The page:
Overall, I am very impressed with the hub itself. It is heavy, no doubt, but feels very smooth and soft on the knees. There is some drag, but my perception is that I am faster because I don't have to actually "shift" gears. Shifting now feels more like like turning the volume up or down as needed.

    On the other hand, I am less impressed with the cheap small parts that are included with the hub. The shifter feels cheap. The hub has plastic gear bits that change the gear ratio. The cable latch and pinch bolt could be very easily lost if they slip off. I have an Alfine 8 on my pugsley which I feel has more durable small parts.

    I'm running 32x20 which works pretty well for my local singletrack rides, however I feel as though I could use a little bit more low gearing when riding with bikepacking/touring loads.

    The more I ride this hub, the more confident I feel mashing on it.

  22. #22
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    Quote Originally Posted by dogus View Post
    I'm running 32x20 which works pretty well for my local singletrack rides, however I feel as though I could use a little bit more low gearing when riding with bikepacking/touring loads.
    I think you're already out of the recommended range. Nuvinci recommends 1.8:1 minimum, and you're at 1.6. According to them, you should be running a 36 up front with that sprocket. But I've heard plenty of people under gear them without issue. I want to upgrade my older version so I can drop down to 1.8 from 2, but I do only miss that low end on steep hills or when the bike is loaded. I can imagine I'd miss it more when riding off road.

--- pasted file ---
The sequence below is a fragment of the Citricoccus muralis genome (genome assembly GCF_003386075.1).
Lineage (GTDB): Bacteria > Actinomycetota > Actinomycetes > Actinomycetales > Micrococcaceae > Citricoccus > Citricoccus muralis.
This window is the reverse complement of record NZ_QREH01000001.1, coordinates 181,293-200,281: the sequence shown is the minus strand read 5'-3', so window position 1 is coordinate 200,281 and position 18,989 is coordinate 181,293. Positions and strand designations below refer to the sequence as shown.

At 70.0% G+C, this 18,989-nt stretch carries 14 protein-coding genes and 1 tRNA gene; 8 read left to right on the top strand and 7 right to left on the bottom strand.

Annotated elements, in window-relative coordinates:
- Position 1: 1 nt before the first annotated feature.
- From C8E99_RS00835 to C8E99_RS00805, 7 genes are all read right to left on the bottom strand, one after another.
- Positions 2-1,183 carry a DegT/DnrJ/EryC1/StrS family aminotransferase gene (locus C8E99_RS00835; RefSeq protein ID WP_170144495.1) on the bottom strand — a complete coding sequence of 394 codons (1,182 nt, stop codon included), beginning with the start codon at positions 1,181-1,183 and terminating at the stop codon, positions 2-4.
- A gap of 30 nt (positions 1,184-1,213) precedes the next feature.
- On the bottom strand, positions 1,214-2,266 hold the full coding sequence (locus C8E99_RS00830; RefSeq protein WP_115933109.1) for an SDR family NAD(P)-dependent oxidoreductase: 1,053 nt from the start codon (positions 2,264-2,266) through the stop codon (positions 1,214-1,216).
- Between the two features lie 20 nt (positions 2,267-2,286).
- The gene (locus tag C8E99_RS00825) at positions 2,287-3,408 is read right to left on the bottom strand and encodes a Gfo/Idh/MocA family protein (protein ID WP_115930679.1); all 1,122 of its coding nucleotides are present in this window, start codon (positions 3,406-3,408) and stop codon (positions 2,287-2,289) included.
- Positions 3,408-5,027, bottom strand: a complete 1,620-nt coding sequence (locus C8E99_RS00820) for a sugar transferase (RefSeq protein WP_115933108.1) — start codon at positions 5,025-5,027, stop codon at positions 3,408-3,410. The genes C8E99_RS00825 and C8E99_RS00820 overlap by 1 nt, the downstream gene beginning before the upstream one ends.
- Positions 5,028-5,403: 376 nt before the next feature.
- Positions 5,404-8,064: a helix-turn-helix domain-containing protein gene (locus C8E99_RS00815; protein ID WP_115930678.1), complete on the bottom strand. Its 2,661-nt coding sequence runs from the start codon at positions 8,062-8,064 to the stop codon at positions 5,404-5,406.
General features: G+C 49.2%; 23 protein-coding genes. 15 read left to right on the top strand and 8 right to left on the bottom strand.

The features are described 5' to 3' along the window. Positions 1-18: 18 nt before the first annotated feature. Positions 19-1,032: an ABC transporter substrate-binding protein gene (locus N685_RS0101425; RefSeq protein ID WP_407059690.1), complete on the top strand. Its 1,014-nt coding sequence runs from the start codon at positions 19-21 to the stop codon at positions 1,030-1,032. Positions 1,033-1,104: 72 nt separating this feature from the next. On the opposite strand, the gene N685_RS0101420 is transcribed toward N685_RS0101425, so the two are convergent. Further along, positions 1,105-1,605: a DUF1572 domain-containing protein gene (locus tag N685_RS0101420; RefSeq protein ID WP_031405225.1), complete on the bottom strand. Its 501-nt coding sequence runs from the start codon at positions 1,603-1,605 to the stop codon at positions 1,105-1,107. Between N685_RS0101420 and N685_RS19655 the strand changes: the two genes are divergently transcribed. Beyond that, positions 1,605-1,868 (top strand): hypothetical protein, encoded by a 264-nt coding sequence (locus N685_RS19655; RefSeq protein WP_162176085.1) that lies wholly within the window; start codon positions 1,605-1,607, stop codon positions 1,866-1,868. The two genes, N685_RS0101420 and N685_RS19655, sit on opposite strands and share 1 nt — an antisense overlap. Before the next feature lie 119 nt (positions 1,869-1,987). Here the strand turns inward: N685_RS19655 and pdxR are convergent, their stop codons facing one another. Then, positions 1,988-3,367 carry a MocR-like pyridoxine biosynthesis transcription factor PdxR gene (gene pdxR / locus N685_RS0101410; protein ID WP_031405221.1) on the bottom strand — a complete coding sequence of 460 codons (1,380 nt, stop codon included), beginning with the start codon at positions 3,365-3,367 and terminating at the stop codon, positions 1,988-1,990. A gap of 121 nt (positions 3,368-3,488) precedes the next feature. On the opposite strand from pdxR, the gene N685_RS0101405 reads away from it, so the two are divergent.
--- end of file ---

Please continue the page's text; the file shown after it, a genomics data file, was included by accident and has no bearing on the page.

23. #23
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    Quote Originally Posted by Rob_E View Post
    I think you're already out of the recommended range. Nuvinci recommends 1.8:1 minimum, and you're at 1.6. According to them, you should be running a 36 up front with that sprocket.
    Yep, you are correct. I'm out of range. I felt that 1.8 was a bit high for my intended use. Usually there is a bit of a safety factor with these types of engineered things. In this case I'm about 13% over the limit.....not a huge amount. If I break the hub, I suppose I'll have more incentive to get the Rohloff.

  24. #24
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    Re: no love for the NuVinci?

    I would have went with an N360 for my Pugs if it weren't for the excessive weight and inefficiency. Fatbikes are plenty heavy and inefficient as it is. I went with an Alfine 8 instead, and I'm happy so far.

    If Nuvinci could bring down the weight and ramp up the efficiency for a future model, I'm in.

  25. #25
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    [QUOTE=dogus;10779832]On the other hand, I am less impressed with the cheap small parts that are included with the hub. The shifter feels cheap. The hub has plastic gear bits that change the gear ratio. The cable latch and pinch bolt could be very easily lost if they slip off. I have an Alfine 8 on my pugsley which I feel has more durable small parts.

    I'm running 32x20 which works pretty well for my local singletrack rides, however I feel as though I could use a little bit more low gearing when riding with bikepacking/touring loads.

    I second what dogus has said above. I'm running this hub on an Origin8 Crawler, 32x20, putting me at a 1.6 ratio. Gearing could be a little lower , but it works, and I don't have any hesitation about mashing on it. I bought the bike as a demo, and it was set up totally wrong, meaning I wasn't getting anywhere close to the full range of gears. After switching out both shifter cables and setting it up to spec, I immediately lost the pinch bolt on the first trial run - after ten minutes of walking around in the plowed lot where I was testing it out, I actually found it...reinstalled with 2X torque specified, and am on my way. The hub feels bomber, the shifter, not so much.